The Third Republican Debate: Fighting, Flat Taxes, and Faith

Screengrab via CNBC

Call me naïve, but after the first Democratic debate, I figured that Republicans would follow the example of their liberal colleagues and tone down the personal attacks. After all, Democrats were able to have an entertaining debate that focused on the issues without going after each other’s looks, personalities, or personal histories. The Democrats appeared professional and dignified, even when they disagreed with each other (with the exception of former Senator Jim Webb and his crazy eyes). Wouldn’t the Republicans want to promote a similar image—that of professional candidates for the presidency, albeit while arguing from a different political perspective?

Apparently, the answer is no. The candidates didn’t wait long to start striking at each other, with Donald Trump making fun of the low polling numbers of other candidates such as Ohio Gov. John Kasich; former Gov. Jeb Bush attacking Senator Marco Rubio’s work ethic; and almost all of the candidates attacking the CNBC moderators for their apparent “bias” or for not giving enough time for all candidates to speak.

While the personal attacks were disappointing and unproductive, they weren’t the worst part of the debate. The true low point came when the candidates started discussing some of their policies, many of which seem to be founded in outdated Christian philosophy.

Take for example Dr. Ben Carson, who stated that his flat tax plan was based off of the idea of “tithing,” or of giving a certain percentage of a person’s income, usually 10 to 15 percent, to a local church. When Carson was called out on this idea by the moderators, who claimed that it would only allow the government to collect 40 percent of the revenue it currently receives and would thus require a corresponding cut in the important services that the government currently provides, Carson brushed the criticisms off, encouraging people to just trust him as the numbers would all work out.  This religiously inspired tax plan and the idea that the American people should just “have faith” that it will work, is extremely troubling, especially since Carson has a good chance of winning the Republican nomination.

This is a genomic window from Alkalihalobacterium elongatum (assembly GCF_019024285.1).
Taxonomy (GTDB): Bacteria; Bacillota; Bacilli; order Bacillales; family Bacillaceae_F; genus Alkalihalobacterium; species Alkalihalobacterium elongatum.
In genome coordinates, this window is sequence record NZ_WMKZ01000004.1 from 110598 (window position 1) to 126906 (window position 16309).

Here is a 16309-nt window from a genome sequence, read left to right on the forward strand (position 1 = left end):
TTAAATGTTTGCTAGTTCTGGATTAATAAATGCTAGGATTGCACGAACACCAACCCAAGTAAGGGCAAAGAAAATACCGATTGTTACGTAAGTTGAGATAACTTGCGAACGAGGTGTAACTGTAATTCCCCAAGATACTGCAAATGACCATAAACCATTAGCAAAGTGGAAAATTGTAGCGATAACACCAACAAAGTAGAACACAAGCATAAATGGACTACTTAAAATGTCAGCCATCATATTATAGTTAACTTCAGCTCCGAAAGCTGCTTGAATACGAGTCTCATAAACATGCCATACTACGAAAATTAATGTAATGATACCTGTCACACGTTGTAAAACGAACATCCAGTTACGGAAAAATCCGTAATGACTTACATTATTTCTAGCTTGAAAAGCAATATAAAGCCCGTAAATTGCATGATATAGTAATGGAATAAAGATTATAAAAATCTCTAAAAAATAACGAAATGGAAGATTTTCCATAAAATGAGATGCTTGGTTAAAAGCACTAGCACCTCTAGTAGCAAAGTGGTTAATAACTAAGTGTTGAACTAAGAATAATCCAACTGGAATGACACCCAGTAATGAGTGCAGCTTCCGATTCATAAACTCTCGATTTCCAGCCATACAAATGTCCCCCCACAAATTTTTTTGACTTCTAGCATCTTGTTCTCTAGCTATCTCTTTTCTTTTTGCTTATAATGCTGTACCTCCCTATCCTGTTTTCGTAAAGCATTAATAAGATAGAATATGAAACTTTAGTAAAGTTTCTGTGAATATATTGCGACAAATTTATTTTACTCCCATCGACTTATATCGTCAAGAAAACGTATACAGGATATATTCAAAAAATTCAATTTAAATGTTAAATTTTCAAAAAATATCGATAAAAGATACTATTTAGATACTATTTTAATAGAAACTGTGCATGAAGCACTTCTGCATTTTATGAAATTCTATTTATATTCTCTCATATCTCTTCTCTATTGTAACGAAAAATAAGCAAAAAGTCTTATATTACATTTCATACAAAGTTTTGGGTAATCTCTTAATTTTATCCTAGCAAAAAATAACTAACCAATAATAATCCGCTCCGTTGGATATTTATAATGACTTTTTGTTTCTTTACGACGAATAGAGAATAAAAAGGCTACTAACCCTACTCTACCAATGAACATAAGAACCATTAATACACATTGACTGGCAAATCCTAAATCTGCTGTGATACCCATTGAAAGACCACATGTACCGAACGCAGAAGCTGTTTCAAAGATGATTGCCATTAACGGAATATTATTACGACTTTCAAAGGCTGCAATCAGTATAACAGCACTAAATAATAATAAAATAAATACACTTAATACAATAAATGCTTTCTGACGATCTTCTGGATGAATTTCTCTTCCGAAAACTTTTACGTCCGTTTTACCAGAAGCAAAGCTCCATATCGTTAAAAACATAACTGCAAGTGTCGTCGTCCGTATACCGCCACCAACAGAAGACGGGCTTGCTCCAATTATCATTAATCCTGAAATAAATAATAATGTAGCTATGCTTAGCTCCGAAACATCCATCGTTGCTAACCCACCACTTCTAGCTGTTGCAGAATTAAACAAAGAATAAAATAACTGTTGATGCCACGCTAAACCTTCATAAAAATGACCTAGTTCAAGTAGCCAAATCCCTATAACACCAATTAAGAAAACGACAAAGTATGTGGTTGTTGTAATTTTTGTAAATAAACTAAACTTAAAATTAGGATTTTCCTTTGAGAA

And when Senator Ted Cruz was asked how he would improve the plight of women in the workforce and help single working moms, Cruz instead focused on how his father was “born again” and came back to his family so that his mom wouldn’t have to raise the children by herself. The Senator said nothing about ending pay inequality or about guaranteeing maternity leave for new mothers. Instead, Cruz’s plan apparently is for “broken families” to be healed by Christianity so there are no more single working mothers.

Sadly, it seems as though many of the Republican candidates for the presidency are more focused on attacking each other and burnishing their religious credentials than they are with actually proposing policies that can help America and its people succeed in the future. That’s a bad sign for American democracy because our system is based upon the idea of two serious political parties working together towards consensus on public policy and compromising in order to do what’s best for the country. If this proud political tradition is replaced by a situation in which one party is concerned with governing while the other party focuses on petty squabbles and theological debates, our country will suffer, and more and more Americans will become disenchanted with our system of government.